Labour has dramatically raised the stakes over Brexit by warning that Jeremy Corbyn and his MPs will vote down any attempt by the Government to quit the EU without a trade deal.
If a “no deal” Brexit looked likely, the Opposition would instead force Theresa May to keep talking to Brussels until an agreement was sorted, a senior party spokesman said.
The intervention raises the prospect of a Parliamentary showdown for the PM if her negotiations with the other 27 EU leaders break down ahead of the Brexit deadline of March 29, 2017.
With a working majority of just 13, May could face a landmark defeat as Tory ‘Remain’ rebels would join with Labour to reject any move to put the UK on World Trade Organisation (WTO) tariffs.
The move came as May caved to pressure from Brexiteers in her Cabinet to step up plans for a “no deal” outcome, revealing she had set aside £250m for Government departments to prepare for all possibilities.
In Prime Minister’s Questions, she also appeared to slap down Chancellor Philip Hammond, who had hours earlier warned that every pounds spent on the contingency plans was “a pound that we can’t spend on the NHS or social care or education or deficit reduction”.
When asked after PMQs if Labour would vote against a “no deal” outcome, a senior spokesman told HuffPost UK: “We would oppose that.
“If the Government comes back with that outcome, we will seek to push for continued negotiations to get the kind of deal that’s in the interests of the country.”
He added that Corbyn felt that falling out of the EU without any trade deal would be “the worst” option for the public, leaving the country at the mercy of Tory Brexiteers who want to turn the UK into a low-tax, low-regulation offshore nation.
The party would respect the EU referendum but would not give May a blank cheque to drive through a ‘cliff-edge Brexit’ that harmed jobs and growth.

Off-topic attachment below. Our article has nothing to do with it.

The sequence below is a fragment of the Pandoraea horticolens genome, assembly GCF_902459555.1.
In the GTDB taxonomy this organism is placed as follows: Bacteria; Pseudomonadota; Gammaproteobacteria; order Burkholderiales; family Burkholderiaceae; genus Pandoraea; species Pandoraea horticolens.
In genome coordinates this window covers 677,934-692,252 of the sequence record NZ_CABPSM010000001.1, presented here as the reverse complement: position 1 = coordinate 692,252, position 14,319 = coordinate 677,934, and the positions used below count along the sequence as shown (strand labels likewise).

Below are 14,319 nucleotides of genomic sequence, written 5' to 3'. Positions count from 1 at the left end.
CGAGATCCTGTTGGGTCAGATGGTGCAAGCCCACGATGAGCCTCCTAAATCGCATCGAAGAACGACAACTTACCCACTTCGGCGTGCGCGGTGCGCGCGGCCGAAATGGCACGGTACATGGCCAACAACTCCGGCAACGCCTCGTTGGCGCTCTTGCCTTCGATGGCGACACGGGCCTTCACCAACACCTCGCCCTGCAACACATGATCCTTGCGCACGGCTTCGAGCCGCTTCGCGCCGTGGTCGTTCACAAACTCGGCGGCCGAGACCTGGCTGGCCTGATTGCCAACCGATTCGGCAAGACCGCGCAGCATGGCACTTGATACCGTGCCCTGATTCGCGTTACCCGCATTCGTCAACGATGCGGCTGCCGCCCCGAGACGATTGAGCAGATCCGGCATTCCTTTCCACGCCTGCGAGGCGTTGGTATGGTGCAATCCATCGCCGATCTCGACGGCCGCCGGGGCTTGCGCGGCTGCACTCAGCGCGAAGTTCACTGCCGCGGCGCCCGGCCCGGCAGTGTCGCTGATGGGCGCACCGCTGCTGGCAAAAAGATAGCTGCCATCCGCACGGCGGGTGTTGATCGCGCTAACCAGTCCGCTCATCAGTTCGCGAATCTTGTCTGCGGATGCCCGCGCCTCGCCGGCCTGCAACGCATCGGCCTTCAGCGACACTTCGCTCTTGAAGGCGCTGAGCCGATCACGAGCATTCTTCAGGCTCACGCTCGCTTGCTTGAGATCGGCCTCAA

Reports emerged of a row between Hammond and other ministers over ‘no deal’ plans at the Cabinet meeting on Tuesday, hours after Brussels chief Donald Tusk issued a stark warning that more progress was needed in Brexit talks.
Tusk said that if the talks continue at a slow pace without progress, “then - together with our UK friends - we will have to think about where we are heading”.
Brexit Secretary David Davis tried to inject fresh momentum in the negotiations this week but Brussels sources said little new had been offered by the UK.
Davis and counterpart Michel Barnier are due to give an update on their talks on Thursday. Barnier is said to want to move on to trade talks soon but is being held back by Germany’s insistence that London pay a big ‘divorce bill’ first.
Meanwhile, No.10 refused twice to say whether May’s words in the Commons were a contradiction of Hammond’s insistence that ‘no deal’ spending should be a last resort.
The Chancellor is becoming increasingly unpopular with pro-Brexit Tory MPs, with many seeing him as determined to water down or delay the UK’s exit from the EU.
Speaking on the BBC’s Daily Politics show this afternoon, Tory backbencher Bernard Jenkin said he “was very pleased to see the Prime Minister making absolutely clear” that departments would have the money they needed to prepare for ‘no deal’.
Asked by Andrew Neil if the Prime Minister had put Hammond in his place, Jenkin said: “She’s cleared up some of the ambiguity that the Chancellor left, yes, how can I put it more diplomatically than that?”